4. Three main grounds were relied on by the claimant. First, it was said that the wind speed data relied on to support the environmental statement produced by the interested party (IP) and considered by the external consultants engaged by the defendant was not disclosed to the claimant or, indeed, to the committee which considered the planning application on 17 December 2007. This was not only a breach of the Town & Country Planning (Environmental Impact Assessment) Regulations 1999 as amended (SI 1999 No. 293) but also of the rules of natural justice inasmuch as material was available to and relied on by the Council but the claimant and BLEW as objectors were not provided with it.

5. Secondly, it is said that inaccurate advice which misconstrued the guidance given in PPS22 (containing the government's view of the correct approach to renewable developments) was contained in the officers' report to the committee. It is said that the advice wrongly indicated that it would be irrelevant that the amount of energy which would actually be provided was less than that which was relied on by the IP.

6. Thirdly, it was submitted that the committee wrongly declined to visit various viewpoints which they were specifically requested to visit in order to gauge the impact of the development. They thus failed to take a relevant matter into account and further, the reasons given for granting permission in relation to the impact on the landscape were inadequate and unintelligible.

7. The application in question was for the construction of a wind farm comprising seven wind turbines up to 125 metres in height and associated equipment which would have a life of 25 years. Permission had been granted in 2004 for the construction of an anemometry mast some 50 metres high in order to record the wind speed data at the site in order to enable the IP to ascertain whether the construction of a wind farm on the site would be an economically sensible proposition. It was said that the farm would have a total installed capacity of between 14 and 21 megawatts which would provide the average annual electricity needs of between 6,780 and 9,000 homes, namely between 7% and 9.3% of homes in the area of the defendant. The application was necessarily accompanied by a substantial Environmental Statement. The defendant decided that it should employ expert consultants and chose White Young Green (WYG) who have considerable expertise in connection with wind farms. It was at one time suggested by the claimant's solicitors that WYG was unsuitable because they acted for wind farm developers. They have done, but also for opponents. The suggestion that they were unsuitable has not been pursued in the claim. Further, WYG were able to use the services of their technical experts to evaluate the evidence produced by the IP and the objectors and were satisfied that the evidence relied on by the IP was generally accurate and so the figures presented were reliable.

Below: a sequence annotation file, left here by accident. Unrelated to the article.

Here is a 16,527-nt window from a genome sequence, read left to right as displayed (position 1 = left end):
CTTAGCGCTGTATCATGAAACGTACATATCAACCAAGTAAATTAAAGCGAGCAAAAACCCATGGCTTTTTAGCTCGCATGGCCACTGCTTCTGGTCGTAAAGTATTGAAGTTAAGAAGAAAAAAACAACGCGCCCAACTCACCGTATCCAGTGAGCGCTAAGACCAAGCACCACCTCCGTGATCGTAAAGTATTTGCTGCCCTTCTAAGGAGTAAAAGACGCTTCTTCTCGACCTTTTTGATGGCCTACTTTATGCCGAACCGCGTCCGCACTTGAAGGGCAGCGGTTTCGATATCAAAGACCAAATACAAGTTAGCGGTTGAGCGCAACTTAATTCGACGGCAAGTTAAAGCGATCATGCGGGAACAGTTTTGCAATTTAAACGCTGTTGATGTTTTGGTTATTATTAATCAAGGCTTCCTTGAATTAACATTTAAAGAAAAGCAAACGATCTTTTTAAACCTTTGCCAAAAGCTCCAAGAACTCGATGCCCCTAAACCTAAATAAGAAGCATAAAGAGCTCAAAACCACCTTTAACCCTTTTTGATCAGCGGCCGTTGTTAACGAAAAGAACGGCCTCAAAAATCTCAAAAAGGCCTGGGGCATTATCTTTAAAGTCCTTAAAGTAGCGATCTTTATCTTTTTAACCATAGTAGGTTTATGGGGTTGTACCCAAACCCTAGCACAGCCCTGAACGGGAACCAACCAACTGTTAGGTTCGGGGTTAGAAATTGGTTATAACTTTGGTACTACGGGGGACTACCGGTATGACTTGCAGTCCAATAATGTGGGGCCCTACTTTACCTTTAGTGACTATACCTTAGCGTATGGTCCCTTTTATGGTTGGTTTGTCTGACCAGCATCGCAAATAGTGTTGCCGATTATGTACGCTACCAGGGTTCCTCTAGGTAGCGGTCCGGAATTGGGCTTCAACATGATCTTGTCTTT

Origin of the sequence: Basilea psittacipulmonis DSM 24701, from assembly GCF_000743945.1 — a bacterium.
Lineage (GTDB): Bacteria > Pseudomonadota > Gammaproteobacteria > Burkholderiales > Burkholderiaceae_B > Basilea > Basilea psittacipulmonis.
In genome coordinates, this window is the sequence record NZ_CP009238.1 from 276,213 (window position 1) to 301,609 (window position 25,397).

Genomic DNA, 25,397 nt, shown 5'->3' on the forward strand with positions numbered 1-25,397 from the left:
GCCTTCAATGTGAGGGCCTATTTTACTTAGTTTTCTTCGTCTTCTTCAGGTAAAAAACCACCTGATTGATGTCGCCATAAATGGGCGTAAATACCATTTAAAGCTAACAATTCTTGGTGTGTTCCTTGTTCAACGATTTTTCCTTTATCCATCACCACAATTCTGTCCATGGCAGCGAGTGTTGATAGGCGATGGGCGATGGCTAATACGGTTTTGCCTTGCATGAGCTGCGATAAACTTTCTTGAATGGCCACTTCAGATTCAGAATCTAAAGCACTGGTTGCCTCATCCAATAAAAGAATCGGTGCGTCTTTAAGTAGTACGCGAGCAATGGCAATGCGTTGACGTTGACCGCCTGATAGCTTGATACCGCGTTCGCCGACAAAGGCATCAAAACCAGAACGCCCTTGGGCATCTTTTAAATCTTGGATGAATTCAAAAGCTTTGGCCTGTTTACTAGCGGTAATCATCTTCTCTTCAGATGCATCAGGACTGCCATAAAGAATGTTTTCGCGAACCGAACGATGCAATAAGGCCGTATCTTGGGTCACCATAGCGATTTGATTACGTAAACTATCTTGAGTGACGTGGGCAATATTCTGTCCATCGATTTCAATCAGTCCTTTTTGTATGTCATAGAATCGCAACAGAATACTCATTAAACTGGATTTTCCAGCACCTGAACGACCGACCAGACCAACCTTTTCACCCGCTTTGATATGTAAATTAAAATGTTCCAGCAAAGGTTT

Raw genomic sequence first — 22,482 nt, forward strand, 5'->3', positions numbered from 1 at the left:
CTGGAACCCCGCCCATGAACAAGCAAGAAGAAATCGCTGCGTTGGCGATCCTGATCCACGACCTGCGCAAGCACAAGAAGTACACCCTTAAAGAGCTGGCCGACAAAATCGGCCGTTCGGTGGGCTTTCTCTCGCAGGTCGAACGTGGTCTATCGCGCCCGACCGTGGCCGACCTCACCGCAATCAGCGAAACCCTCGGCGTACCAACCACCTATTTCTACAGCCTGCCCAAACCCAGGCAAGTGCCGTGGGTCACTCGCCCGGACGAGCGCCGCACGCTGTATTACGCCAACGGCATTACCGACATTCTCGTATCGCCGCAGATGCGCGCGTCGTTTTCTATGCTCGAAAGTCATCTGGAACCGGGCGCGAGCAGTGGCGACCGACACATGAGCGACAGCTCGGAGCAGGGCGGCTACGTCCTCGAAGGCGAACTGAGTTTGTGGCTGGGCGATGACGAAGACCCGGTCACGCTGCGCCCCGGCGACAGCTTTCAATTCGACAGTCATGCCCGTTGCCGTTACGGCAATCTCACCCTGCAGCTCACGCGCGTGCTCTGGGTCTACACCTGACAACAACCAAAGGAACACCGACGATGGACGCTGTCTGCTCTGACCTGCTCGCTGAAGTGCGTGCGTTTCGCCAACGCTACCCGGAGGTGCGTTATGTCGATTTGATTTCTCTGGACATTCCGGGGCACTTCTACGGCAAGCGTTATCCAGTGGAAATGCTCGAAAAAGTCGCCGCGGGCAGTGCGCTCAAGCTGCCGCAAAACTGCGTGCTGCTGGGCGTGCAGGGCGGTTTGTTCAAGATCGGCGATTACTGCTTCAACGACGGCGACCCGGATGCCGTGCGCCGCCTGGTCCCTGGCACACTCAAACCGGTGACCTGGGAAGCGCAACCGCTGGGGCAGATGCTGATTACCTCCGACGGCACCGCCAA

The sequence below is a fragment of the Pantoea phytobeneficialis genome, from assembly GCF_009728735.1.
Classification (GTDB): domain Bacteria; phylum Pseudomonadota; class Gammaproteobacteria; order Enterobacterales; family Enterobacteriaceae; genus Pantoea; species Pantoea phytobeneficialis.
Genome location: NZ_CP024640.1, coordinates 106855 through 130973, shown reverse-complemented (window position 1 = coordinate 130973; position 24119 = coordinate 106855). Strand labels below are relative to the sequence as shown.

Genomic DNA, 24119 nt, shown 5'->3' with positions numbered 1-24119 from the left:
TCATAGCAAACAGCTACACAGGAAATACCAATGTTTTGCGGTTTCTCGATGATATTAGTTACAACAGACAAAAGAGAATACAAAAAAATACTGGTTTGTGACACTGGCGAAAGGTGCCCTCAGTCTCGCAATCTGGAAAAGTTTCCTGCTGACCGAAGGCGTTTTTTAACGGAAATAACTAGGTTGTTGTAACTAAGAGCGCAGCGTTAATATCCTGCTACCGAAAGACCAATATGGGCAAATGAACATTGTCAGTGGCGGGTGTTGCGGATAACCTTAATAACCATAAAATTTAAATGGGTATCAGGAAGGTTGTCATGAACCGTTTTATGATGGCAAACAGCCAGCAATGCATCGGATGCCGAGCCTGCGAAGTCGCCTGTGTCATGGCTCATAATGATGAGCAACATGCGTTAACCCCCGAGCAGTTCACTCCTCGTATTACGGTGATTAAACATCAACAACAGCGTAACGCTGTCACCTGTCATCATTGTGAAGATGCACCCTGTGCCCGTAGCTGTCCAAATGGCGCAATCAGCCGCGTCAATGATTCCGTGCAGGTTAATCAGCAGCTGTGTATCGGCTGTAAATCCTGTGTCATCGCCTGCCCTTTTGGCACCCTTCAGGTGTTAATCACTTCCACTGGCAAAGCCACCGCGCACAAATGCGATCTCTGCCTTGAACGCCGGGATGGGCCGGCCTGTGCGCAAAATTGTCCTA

8. In April 2007, a letter was sent to the IP requesting further information following an audit of the environmental statement. The request was made pursuant to Regulation of 19 of the 1999 Regulations. So far as material, this provides (as amended by 2006/3295 Regulation 13):-

"(1) Where the relevant planning authority ... is dealing with an application ... in relation to which the applicant ... has submitted a statement which he refers to as an environmental statement for the purpose of these Regulations, and is of the opinion that the statement should contain additional information in order to be an environmental statement, they ... shall notify the applicant ... in writing accordingly, and the applicant ... shall provide that additional information' and such information provided by the applicant ... is referred to in these Regulations as "further information".

(4) The recipient of the further information or any other information shall send a copy of it to each person to whom, in accordance with the Regulations, the statement to which it relates was sent.